March, previously forecast as the month that would decide the Republican presidential nomination (read: the month that Romney would clinch it), has instead reduced the race to an excruciating slog to 1144, the number of delegates that a candidate must secure to receive the nomination. At the time of this writing, Romney leads with 484, followed by Santorum with 239, Gingrich with 136, and Paul with 69; there are 1358 delegates left to be allocated in the remaining contests.
In the past week, there has been much talk about whether Gingrich, after losing two states in the Deep South, will drop out of the race and allow Santorum to go one-on-one against Romney. That’s confusing, because virtually no one in the media is discussing whether Paul should leave the race, considering that he has not won a single state. Paul’s excellent fundraising abilities and dedicated base will allow him to go all the way to the convention in Tampa, but whether or not Gingrich stays in the race will be the determining factor in Romney’s ability to reach 1144. As was seen in Alabama and Mississippi, if Gingrich keeps going, he splits the vote of the conservative wing of the GOP. While this may seem to be helping Romney, it is actually robbing him of his ability to clinch because it means that he can only receive about 1/3 of the delegates in competitive proportional states. If Gingrich drops out, then Santorum will begin winning many more delegates, but so would Romney, and so a two-man race would actually allow Romney to reach the magic number. Gingrich has realized that Romney is so far ahead in delegates that there is only option that realistically exists to prevent a Romney nomination, and that is to make the race go to Tampa. So, Gingrich is going all in; not to actually win the nomination for himself, but to try to prevent Romney, the man who nuked him in Iowa and Florida, from becoming the nominee.
The longer this race goes on, the greater the chance that President Obama wins reelection. The GOP candidates keep pushing themselves to the Right to appeal to religious conservatives and Tea Partiers, but in doing so they are alienating the moderates and independents that will decide the election in November. Romney still remains the assumed nominee, but as he is forced to placate social conservatives, his chance of winning the presidency decreases. Of course, the current insane gasoline prices could upend Obama’s reelection strategy, especially since the President so publicly shot down the Keystone XL oil pipeline. While it is true that green-lighting the project would not have done much to reduce the price at the pump, Republicans should be able to cast the President as a fake regarding his purported “all of the above” energy strategy. Perhaps Romney should take a page from Gingrich’s playbook and focus more on domestic energy, although he should certainly avoid any sort of hard pledge like Gingrich’s “$2.50 a gallon” promise, since such a goal could only be guaranteed by anti-free market price controls.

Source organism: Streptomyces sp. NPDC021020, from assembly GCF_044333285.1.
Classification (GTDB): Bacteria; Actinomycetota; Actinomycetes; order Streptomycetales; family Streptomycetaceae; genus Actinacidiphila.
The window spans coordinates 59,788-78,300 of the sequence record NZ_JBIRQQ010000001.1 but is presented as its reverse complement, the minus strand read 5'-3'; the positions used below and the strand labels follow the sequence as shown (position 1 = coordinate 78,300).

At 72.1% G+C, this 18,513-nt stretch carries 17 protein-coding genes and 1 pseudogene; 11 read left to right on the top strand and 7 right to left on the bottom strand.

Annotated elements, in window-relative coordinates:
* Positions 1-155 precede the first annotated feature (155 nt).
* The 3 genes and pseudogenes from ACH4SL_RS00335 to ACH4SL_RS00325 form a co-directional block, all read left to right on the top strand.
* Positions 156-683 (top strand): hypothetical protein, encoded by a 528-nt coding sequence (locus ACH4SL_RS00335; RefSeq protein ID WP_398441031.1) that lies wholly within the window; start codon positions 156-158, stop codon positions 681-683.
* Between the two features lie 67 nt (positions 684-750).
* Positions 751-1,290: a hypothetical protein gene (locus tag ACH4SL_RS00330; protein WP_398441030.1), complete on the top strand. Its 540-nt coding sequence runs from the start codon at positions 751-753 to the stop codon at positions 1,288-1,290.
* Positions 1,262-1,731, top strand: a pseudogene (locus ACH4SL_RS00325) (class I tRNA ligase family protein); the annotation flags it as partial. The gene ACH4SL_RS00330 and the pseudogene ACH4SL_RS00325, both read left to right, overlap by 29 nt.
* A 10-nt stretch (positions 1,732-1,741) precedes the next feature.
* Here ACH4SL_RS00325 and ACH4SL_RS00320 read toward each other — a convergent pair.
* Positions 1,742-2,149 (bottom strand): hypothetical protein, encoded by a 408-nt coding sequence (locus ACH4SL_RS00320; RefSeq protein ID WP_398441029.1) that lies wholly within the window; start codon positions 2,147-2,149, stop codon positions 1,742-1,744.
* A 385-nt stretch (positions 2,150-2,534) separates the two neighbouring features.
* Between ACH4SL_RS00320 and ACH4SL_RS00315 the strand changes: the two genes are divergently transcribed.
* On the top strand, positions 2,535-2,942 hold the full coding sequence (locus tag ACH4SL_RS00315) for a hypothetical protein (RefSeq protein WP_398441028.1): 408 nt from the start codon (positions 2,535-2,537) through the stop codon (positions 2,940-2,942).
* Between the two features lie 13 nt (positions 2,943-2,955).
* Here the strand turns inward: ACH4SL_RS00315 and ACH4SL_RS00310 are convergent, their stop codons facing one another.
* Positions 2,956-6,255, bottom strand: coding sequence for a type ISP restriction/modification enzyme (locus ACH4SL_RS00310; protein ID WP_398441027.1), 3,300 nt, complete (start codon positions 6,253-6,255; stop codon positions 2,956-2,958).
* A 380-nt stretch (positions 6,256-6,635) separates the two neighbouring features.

Looking ahead to next week, the Illinois primary will be an indicator for how the rest of this race will unfold, and it will be a showdown between Santorum and Romney. Santorum has found much success in Midwestern and Rust Belt states, but Romney will get support from the more moderate voters in Chicago and its suburbs. Even ignoring Santorum’s failure to file for a full slate of delegates in the state, if he wins Illinois, then Romney failing to reach the magic number becomes a very real possibility. But if Romney pulls off a victory, then he will have momentum going into the next big contests, including Pennsylvania, the state Santorum once represented in Congress. If Romney does not clinch, then Santorum will stay in until Tampa and hope to unite conservatives around him in a contested (and, for the party, devastating) convention.